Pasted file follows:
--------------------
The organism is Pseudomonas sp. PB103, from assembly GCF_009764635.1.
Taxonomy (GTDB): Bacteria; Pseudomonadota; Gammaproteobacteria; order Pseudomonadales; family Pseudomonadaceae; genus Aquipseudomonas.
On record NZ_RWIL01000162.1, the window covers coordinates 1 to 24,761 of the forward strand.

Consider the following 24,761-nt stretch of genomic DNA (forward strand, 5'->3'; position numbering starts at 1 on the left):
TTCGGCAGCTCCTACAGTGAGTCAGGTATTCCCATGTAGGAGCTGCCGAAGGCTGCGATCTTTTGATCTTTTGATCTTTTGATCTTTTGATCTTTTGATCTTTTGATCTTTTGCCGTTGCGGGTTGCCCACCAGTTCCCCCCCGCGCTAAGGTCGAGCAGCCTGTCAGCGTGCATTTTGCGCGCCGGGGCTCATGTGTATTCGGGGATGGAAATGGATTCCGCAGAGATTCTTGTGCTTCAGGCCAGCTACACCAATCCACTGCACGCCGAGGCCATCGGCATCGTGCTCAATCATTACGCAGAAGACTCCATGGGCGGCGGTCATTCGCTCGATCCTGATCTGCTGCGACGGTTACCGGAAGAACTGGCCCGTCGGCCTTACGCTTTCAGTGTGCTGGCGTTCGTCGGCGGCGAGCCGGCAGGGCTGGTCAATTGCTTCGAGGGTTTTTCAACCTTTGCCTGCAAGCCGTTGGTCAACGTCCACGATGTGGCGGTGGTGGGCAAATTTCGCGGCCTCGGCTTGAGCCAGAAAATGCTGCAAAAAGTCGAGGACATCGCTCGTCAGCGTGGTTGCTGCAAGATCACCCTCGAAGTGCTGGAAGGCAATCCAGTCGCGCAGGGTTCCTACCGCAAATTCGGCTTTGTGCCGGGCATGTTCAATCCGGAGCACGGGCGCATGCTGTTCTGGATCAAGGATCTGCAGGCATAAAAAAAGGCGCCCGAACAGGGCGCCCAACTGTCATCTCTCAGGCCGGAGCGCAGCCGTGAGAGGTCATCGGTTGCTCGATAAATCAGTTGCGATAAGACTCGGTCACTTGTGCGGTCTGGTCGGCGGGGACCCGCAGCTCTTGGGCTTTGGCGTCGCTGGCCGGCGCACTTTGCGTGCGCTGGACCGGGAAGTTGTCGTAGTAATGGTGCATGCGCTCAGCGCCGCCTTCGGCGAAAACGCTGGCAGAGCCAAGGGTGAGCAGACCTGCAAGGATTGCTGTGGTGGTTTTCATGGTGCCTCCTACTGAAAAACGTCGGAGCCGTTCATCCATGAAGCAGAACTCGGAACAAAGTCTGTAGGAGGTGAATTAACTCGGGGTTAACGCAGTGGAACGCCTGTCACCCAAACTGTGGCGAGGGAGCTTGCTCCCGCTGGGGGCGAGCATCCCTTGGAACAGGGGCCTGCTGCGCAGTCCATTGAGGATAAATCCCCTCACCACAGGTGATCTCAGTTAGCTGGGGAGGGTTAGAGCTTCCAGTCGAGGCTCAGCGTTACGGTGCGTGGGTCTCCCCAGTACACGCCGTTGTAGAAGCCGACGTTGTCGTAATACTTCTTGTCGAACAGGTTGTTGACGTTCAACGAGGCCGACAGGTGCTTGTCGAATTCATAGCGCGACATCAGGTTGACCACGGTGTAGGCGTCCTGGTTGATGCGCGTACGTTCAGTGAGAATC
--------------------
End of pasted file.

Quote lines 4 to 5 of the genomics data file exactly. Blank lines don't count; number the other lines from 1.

Consider the following 24,761-nt stretch of genomic DNA (forward strand, 5'->3'; position numbering starts at 1 on the left):
TTCGGCAGCTCCTACAGTGAGTCAGGTATTCCCATGTAGGAGCTGCCGAAGGCTGCGATCTTTTGATCTTTTGATCTTTTGATCTTTTGATCTTTTGATCTTTTGATCTTTTGCCGTTGCGGGTTGCCCACCAGTTCCCCCCCGCGCTAAGGTCGAGCAGCCTGTCAGCGTGCATTTTGCGCGCCGGGGCTCATGTGTATTCGGGGATGGAAATGGATTCCGCAGAGATTCTTGTGCTTCAGGCCAGCTACACCAATCCACTGCACGCCGAGGCCATCGGCATCGTGCTCAATCATTACGCAGAAGACTCCATGGGCGGCGGTCATTCGCTCGATCCTGATCTGCTGCGACGGTTACCGGAAGAACTGGCCCGTCGGCCTTACGCTTTCAGTGTGCTGGCGTTCGTCGGCGGCGAGCCGGCAGGGCTGGTCAATTGCTTCGAGGGTTTTTCAACCTTTGCCTGCAAGCCGTTGGTCAACGTCCACGATGTGGCGGTGGTGGGCAAATTTCGCGGCCTCGGCTTGAGCCAGAAAATGCTGCAAAAAGTCGAGGACATCGCTCGTCAGCGTGGTTGCTGCAAGATCACCCTCGAAGTGCTGGAAGGCAATCCAGTCGCGCAGGGTTCCTACCGCAAATTCGGCTTTGTGCCGGGCATGTTCAATCCGGAGCACGGGCGCATGCTGTTCTGGATCAAGGATCTGCAGGCATAAAAAAAGGCGCCCGAACAGGGCGCCCAACTGTCATCTCTCAGGCCGGAGCGCAGCCGTGAGAGGTCATCGGTTGCTCGATAAATCAGTTGCGATAAGACTCGGTCACTTGTGCGGTCTGGTCGGCGGGGACCCGCAGCTCTTGGGCTTTGGCGTCGCTGGCCGGCGCACTTTGCGTGCGCTGGACCGGGAAGTTGTCGTAGTAATGGTGCATGCGCTCAGCGCCGCCTTCGGCGAAAACGCTGGCAGAGCCAAGGGTGAGCAGACCTGCAAGGATTGCTGTGGTGGTTTTCATGGTGCCTCCTACTGAAAAACGTCGGAGCCGTTCATCCATGAAGCAGAACTCGGAACAAAGTCTGTAGGAGGTGAATTAACTCGGGGTTAACGCAGTGGAACGCCTGTCACCCAAACTGTGGCGAGGGAGCTTGCTCCCGCTGGGGGCGAGCATCCCTTGGAACAGGGGCCTGCTGCGCAGTCCATTGAGGATAAATCCCCTCACCACAGGTGATCTCAGTTAGCTGGGGAGGGTTAGAGCTTCCAGTCGAGGCTCAGCGTTACGGTGCGTGGGTCTCCCCAGTACACGCCGTTGTAGAAGCCGACGTTGTCGTAATACTTCTTGTCGAACAGGTTGTTGACGTTCAACGAGGCCGACAGGTGCTTGTCGAATTCATAGCGCGACATCAGGTTGACCACGGTGTAGGCGTCCTGGTTGATGCGCGTACGTTCAGTGAGAATC